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Marijuana Weekly News Roundup

In an action that may establish a standard for cannabis businesses that operate in compliance with state law, the U.S. Department of Justice last week dropped its long-running battle with Oakland, California-based medical marijuana dispensary Harborside Health Center. Federal prosecutors began a campaign against some 600 California dispensaries in 2012, threatening to use civil forfeiture laws to seize assets.

The case does not establish a legal precedent because there was no judicial ruling; the feds just gave up. But Harborside’s attorney believes that the DoJ’s decision will have the same effect:

It was a de facto admission by the DOJ that they would not get anywhere pursuing this case or any case where they tried to go after a licensed dispensary that had been compliant with state law. The federal government is just not getting anywhere with these cases.

Medical cannabis was legalized in California in 1996. In 2014, state-registered dispensaries paid $49.5 million in state taxes.

Here are excerpts from other recent cannabis-related news stories.

Germany to Legalize Medical Marijuana
Cannabis will be available to seriously ill German patients on prescription in drug stores and its use may be covered by medical insurance, German Health Minister Hermann Gröhe announced Tuesday. The law is expected to come into force in 2017.

The draft relaxing the regulations on the use of medical marijuana is aimed to alleviating the suffering of seriously ill patients who were previously not eligible to obtain the drug. The draft law is set to be approved by the government Wednesday and then forwarded to the German parliament for further debate.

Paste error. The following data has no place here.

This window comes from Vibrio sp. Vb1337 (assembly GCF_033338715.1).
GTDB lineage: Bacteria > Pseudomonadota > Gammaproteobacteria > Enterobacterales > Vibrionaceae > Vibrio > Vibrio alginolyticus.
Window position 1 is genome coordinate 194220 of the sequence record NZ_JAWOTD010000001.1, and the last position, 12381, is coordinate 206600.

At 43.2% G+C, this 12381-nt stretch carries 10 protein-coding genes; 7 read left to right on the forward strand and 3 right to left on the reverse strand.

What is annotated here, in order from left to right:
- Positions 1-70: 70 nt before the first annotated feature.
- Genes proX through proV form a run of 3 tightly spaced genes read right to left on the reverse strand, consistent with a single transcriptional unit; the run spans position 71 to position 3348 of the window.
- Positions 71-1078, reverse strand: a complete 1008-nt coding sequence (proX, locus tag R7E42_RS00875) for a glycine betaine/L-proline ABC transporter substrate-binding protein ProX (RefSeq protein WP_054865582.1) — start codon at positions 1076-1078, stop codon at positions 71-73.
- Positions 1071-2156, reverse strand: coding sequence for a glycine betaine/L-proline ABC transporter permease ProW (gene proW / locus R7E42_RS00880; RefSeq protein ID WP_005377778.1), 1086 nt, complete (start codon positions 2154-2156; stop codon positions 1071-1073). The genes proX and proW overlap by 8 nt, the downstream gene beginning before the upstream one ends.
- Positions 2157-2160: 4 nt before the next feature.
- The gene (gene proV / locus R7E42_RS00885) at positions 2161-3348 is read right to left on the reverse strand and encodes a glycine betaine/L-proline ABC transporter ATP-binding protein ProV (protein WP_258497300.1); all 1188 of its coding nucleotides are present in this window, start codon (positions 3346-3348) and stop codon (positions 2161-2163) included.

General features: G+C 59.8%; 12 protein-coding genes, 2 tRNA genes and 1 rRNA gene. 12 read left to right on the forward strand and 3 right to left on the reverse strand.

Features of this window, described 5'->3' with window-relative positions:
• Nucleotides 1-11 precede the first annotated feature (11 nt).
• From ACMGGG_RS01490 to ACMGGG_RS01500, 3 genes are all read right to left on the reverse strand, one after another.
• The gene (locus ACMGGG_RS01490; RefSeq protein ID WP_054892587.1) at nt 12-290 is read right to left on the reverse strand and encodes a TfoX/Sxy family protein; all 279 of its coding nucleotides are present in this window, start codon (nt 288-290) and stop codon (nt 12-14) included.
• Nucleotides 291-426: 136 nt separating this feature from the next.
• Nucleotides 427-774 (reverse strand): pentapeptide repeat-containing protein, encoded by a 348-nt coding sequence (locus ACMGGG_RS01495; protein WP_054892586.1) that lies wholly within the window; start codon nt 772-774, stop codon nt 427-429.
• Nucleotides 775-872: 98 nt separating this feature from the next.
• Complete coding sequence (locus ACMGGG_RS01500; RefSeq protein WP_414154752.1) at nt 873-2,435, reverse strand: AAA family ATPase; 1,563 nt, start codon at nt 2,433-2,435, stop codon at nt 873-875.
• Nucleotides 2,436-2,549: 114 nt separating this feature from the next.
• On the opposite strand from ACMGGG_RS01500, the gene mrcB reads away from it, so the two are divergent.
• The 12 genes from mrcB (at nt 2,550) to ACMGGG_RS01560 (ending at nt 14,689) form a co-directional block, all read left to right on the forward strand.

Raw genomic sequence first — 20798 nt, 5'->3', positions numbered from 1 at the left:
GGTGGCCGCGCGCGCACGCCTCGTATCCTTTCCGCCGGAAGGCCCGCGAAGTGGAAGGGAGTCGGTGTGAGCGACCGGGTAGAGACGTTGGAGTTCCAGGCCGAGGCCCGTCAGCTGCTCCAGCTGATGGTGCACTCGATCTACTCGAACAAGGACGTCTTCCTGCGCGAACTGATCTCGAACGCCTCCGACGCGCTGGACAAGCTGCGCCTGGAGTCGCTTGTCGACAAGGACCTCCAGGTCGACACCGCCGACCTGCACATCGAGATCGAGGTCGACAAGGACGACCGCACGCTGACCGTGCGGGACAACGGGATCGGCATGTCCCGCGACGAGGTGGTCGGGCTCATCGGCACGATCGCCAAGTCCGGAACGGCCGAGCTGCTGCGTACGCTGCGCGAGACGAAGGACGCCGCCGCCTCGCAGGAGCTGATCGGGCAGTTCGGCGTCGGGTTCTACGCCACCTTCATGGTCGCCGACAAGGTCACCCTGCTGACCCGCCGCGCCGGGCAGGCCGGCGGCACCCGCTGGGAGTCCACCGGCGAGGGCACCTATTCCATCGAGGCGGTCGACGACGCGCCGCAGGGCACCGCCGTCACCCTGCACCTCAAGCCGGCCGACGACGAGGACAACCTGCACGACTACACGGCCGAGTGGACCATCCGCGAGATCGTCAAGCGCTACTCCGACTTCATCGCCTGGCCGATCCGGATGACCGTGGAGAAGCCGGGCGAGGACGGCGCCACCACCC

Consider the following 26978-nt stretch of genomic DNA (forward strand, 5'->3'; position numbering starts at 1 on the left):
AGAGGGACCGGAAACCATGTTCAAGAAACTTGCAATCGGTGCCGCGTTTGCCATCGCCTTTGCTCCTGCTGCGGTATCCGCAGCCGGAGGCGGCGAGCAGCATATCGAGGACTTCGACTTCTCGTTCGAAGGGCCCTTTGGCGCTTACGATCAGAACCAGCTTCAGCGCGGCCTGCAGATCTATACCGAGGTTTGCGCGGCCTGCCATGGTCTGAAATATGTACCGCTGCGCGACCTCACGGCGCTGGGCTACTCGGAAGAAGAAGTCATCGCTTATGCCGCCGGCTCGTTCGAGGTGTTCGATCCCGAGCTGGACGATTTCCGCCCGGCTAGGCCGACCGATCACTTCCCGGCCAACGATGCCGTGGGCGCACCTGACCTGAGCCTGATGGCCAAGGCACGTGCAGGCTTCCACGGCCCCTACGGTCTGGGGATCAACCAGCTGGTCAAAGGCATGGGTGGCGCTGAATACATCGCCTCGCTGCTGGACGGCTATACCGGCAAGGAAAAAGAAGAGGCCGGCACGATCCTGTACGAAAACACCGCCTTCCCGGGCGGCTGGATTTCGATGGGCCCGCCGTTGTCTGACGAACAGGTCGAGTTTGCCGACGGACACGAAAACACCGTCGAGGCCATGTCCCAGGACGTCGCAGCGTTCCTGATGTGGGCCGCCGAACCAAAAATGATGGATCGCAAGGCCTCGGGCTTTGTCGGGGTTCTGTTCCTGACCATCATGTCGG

“Without wishing to pre-judge the work of the Bundestag, it is likely that the law will come into force in the spring of 2017,” Gröhe told die Welt.

One of the key provisions of the law is that medical cannabis will be covered by the patients’ medical insurance.

“Our goal is that seriously ill patients are treated in the best possible way,” Gröhe said, adding that “we want that for the seriously ill patients the cost of cannabis as a medicine will be taken by their health insurance, if they cannot be helped otherwise,” according to the newspaper.

Read more at RT.

Hundreds March in Fort Worth for Marijuana Legalization

Chanting “We smoke weed,” hundreds of people marched through downtown Fort Worth on Saturday to rally for the legalization of marijuana as part of the Global Marijuana March.

Protesters waved flags with marijuana leaves and carried signs that read, “Open your eyes. Legalize” and “God made grass.”

“We want to see a change in our laws sooner rather than later,”said Shaun McAlister, executive director of the Dallas/Fort Worth chapter of the National Organization for the Reform of Marijuana Laws, or NORML. “We are through with our tax dollars being wasted on prohibition.”

The Global Marijuana March, which began in 1999, draws thousands of protesters to cities worldwide. Fort Worth’s protest included U.S. military veterans, medical professionals, business owners, students and people with chronic health conditions.

Read more at the Forth Worth Star-Telegram.